e.g. Computer Science education – I want to help the new generation of computer and software engineers avoid falling into the same pitfalls we came across earlier (falling down the same holes, repeating history)

Notable Quotations from George Santayana

‘Those who cannot remember the past are condemned to repeat it.’

Life of Reason, Reason in Common Sense, Scribner’s, 1905, page 284

Education – FIRST (For Inspiration and Recognition of Science and Technology)

“To transform our culture by creating a world where science and technology are celebrated and where young people dream of becoming science and technology leaders.”

Dean Kamen, Founder

Company sponsors as a FIRST Strategic Partner

FIRST LEGO League, FIRST Tech Challenge, FIRST Robotics League

Talk about experience with FLL (2010 Body Forward) – innovative robots, engaging & enthusiastic students, learning about biomedical research, oral tech presentation. Everyone wins – and learns! Even the referees.

– leave a legacy

Watch out for events in your area.

e.g. Michigan Celebration of Women in Computinghttp://www.cse.msu.edu/micwic/program.php

Code Camps – Chicago, Iowa, Minnesota etc…



From Iowa Code Camp’s home page:

You might be asking, what’s a code camp? Well, here are some of the basic ideas:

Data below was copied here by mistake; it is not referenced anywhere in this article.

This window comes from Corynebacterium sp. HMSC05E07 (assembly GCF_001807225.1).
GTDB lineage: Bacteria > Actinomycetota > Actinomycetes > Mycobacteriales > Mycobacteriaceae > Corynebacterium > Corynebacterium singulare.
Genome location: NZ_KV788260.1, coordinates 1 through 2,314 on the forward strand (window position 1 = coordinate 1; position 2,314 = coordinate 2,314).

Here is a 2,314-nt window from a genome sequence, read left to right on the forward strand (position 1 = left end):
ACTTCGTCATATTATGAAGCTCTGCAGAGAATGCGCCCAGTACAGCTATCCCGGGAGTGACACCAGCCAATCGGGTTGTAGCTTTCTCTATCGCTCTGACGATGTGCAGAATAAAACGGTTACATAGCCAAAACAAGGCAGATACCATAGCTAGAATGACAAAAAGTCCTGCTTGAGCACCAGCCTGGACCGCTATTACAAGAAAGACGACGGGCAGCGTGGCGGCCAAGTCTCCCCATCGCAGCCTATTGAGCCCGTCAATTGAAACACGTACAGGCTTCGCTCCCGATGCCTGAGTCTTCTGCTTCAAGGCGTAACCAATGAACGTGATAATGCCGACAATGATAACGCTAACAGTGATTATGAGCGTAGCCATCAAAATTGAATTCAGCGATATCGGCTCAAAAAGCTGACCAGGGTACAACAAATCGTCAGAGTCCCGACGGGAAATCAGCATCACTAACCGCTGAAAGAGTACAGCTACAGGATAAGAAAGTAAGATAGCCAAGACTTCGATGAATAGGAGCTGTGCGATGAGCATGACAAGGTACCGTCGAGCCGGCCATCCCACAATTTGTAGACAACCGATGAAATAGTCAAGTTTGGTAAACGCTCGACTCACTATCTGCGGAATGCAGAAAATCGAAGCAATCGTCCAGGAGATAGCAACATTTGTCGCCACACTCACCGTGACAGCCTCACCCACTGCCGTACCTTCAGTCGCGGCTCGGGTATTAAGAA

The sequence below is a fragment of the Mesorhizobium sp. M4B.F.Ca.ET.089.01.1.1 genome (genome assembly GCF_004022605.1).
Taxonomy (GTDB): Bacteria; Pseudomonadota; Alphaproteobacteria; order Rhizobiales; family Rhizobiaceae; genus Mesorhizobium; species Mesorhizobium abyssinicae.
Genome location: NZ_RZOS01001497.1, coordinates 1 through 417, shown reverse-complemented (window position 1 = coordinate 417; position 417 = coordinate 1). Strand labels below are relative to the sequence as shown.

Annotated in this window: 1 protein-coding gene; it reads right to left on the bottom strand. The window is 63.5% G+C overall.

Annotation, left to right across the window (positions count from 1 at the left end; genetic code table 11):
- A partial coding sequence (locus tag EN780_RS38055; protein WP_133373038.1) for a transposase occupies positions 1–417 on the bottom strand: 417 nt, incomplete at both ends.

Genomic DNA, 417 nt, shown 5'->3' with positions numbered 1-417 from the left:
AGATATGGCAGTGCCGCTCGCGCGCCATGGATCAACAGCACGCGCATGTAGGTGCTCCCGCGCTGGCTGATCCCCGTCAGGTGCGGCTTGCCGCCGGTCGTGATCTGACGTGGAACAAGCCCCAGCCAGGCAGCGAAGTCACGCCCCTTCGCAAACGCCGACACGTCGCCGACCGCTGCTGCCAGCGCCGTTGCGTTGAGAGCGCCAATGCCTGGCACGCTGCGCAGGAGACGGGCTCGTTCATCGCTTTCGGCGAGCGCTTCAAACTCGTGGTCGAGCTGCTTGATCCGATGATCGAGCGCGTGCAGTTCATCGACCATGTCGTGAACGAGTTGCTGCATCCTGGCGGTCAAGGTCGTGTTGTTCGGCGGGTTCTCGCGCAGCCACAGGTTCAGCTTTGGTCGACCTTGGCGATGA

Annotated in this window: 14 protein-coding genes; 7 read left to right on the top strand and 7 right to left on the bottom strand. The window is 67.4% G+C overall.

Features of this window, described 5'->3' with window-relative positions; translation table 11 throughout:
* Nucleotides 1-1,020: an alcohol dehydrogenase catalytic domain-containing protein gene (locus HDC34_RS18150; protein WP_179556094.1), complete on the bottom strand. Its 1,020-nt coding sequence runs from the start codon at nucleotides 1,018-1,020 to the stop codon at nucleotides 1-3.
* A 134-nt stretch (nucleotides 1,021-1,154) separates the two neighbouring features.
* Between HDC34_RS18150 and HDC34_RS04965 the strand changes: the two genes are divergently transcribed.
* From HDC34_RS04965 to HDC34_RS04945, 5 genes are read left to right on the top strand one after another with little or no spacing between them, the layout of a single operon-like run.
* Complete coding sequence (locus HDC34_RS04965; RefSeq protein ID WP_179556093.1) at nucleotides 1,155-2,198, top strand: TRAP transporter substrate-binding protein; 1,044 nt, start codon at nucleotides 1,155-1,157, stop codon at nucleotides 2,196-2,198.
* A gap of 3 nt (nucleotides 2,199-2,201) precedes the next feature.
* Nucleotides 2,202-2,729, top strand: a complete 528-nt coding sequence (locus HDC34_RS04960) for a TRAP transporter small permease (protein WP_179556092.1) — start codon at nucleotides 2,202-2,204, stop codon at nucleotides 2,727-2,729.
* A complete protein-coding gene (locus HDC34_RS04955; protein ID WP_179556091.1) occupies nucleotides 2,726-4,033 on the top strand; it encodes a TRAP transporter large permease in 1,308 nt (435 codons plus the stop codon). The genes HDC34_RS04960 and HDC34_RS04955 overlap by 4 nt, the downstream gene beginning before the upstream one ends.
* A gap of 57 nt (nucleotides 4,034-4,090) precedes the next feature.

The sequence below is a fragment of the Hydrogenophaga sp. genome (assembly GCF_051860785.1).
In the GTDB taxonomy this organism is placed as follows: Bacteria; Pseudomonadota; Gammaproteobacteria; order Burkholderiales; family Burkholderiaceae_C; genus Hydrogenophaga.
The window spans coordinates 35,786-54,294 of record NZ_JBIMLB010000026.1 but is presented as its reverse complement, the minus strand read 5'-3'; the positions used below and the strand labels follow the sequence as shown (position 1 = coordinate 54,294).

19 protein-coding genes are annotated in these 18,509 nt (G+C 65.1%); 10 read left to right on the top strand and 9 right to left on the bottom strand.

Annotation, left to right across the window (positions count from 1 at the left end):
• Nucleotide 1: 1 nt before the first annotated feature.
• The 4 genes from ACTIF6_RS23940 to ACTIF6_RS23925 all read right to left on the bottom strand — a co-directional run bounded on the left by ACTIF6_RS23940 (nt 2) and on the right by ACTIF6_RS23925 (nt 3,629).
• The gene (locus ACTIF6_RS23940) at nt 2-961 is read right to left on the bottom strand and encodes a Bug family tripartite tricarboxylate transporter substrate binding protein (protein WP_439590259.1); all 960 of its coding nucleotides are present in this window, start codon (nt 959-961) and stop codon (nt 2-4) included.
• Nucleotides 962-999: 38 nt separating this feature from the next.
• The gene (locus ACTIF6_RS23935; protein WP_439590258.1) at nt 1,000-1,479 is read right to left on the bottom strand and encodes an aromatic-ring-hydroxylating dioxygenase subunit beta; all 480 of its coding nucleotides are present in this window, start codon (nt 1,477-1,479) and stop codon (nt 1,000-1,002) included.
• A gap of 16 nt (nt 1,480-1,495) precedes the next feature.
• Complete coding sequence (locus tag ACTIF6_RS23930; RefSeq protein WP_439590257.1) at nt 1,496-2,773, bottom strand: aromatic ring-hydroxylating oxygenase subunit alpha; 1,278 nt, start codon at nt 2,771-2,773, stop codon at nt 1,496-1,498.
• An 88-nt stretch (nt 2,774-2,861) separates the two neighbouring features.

Community driven

Its for and by developers

No cost for attendees

Developer relevant content

Never during work hours – usually on a Saturday

(Have attended and presented at two Iowa Code Camps – iOS programming)

Find Technology related associations in your area

e.g. Technology Association of Iowahttp://www.technologyiowa.org/


Teams which are diverse perform better

– Mix of expertise

– Different opinions / ideas

– Viewpoints

– Backgrounds

– Catch issues which are missed


Glass Ceiling

Schools – peer pressure

“Technology classes are hard” – alternative viewpoint: challenge oneself, training as an enabler

New areas -> User experience (UX, formerly user interface design), biomed, green technology

Buzzwords: Agile, Scrum, Test Driven Development – different methods of implementing a solution

Be forever learning

Don’t be afraid of failure – especially when innovating (e.g. Dyson, Edison) [resilience]

Thomas Edison

February 11, 1847 ? October 18, 1931


…”I have not failed 700 times. I have not failed once. I have succeeded in proving that those 700 ways will not work. When I have eliminated the ways that will not work, I will find the way that will work.” ?Edison. (source) …”